On Dec. 1, 1995, Rhoda Berenson received a call from the Peru desk at the State Department, informing her that her26-year-old daughter, Lori, had been arrested in Lima. Six weeks later a hooded, anonymous judge found Lori guilty oftreason and sentenced her to life in prison. Though the military conviction was overturned in August, Lori Berensonis still in prison, awaiting a civilian trial on charges of terrorism that could lead to a 20-year sentence.
In a report released last month, a Peruvian prosecutor concluded that Berenson had not been a member of the TupacAmaru Revolutionary Movement (MRTA) rebel group.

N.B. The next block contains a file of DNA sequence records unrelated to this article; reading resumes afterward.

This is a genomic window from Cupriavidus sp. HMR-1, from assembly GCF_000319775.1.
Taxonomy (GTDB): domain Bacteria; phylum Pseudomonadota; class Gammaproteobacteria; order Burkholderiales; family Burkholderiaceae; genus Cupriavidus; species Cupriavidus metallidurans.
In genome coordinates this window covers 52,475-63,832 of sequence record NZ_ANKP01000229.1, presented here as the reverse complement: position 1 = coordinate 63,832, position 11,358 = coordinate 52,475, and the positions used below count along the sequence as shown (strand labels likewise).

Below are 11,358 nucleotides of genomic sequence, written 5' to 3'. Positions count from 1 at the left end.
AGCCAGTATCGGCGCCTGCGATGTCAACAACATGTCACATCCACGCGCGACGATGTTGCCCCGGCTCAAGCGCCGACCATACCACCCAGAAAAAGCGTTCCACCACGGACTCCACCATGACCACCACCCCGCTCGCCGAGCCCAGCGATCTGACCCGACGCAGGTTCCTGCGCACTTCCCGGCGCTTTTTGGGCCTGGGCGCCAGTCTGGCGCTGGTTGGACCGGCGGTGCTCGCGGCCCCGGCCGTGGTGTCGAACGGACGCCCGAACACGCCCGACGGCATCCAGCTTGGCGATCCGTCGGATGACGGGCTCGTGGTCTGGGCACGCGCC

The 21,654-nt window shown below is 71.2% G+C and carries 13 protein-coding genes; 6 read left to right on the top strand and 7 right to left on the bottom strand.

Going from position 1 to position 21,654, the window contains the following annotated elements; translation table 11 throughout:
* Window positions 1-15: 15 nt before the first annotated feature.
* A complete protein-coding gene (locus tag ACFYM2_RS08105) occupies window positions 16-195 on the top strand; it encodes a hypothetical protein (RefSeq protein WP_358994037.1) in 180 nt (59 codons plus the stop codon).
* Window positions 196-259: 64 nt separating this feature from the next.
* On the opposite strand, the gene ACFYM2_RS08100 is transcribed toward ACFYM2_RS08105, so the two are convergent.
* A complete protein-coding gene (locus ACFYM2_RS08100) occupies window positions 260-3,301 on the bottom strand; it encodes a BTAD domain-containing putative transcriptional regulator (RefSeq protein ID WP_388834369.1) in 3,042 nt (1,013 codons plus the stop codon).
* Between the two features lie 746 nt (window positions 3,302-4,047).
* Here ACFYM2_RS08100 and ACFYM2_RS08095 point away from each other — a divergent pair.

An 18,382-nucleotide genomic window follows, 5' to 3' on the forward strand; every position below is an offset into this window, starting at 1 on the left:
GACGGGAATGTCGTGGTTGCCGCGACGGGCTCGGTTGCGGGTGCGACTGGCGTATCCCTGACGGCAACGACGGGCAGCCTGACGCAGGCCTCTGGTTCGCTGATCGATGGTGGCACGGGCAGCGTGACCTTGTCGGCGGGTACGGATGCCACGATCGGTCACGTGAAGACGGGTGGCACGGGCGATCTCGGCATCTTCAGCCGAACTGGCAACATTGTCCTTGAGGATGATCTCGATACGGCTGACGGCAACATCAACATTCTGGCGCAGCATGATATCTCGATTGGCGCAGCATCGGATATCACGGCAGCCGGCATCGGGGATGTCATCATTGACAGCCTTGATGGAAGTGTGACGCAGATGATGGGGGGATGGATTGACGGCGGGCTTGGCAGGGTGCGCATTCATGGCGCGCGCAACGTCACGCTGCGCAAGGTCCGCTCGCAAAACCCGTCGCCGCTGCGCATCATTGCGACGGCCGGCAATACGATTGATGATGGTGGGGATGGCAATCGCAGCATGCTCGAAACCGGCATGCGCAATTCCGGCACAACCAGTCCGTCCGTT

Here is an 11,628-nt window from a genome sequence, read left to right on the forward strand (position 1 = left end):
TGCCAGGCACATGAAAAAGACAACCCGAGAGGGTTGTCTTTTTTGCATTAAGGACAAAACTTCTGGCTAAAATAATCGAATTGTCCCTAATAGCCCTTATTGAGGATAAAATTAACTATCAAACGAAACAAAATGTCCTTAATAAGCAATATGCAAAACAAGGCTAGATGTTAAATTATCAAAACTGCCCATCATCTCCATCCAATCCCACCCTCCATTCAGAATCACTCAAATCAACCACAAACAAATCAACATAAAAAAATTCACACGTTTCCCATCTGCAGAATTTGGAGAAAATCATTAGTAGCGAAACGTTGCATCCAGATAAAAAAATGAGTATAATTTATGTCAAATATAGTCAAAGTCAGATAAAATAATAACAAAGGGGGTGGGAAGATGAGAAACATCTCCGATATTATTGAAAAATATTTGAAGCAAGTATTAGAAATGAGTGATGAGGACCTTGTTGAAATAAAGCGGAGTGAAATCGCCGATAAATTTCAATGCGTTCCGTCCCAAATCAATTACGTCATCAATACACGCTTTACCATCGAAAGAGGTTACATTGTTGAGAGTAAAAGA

Berenson’s defense lawyer, Jose Sandoval, said that the prosecutor’s report found "there are elements whichincriminate (Berenson) as a collaborator with, but not as a member of, the MRTA."
Now that the prosecutor has reported, it will eventually fall to a senior prosecutor to decide how to proceed withthe case.
Rhoda Berenson has written the story of Lori’s incarceration and efforts to free her in ??Lori: My Daughter,Wrongfully Imprisoned in Peru. (Context Books).
- Rhoda Berenson, retired physics professor, leader of a campaign to free her daughter.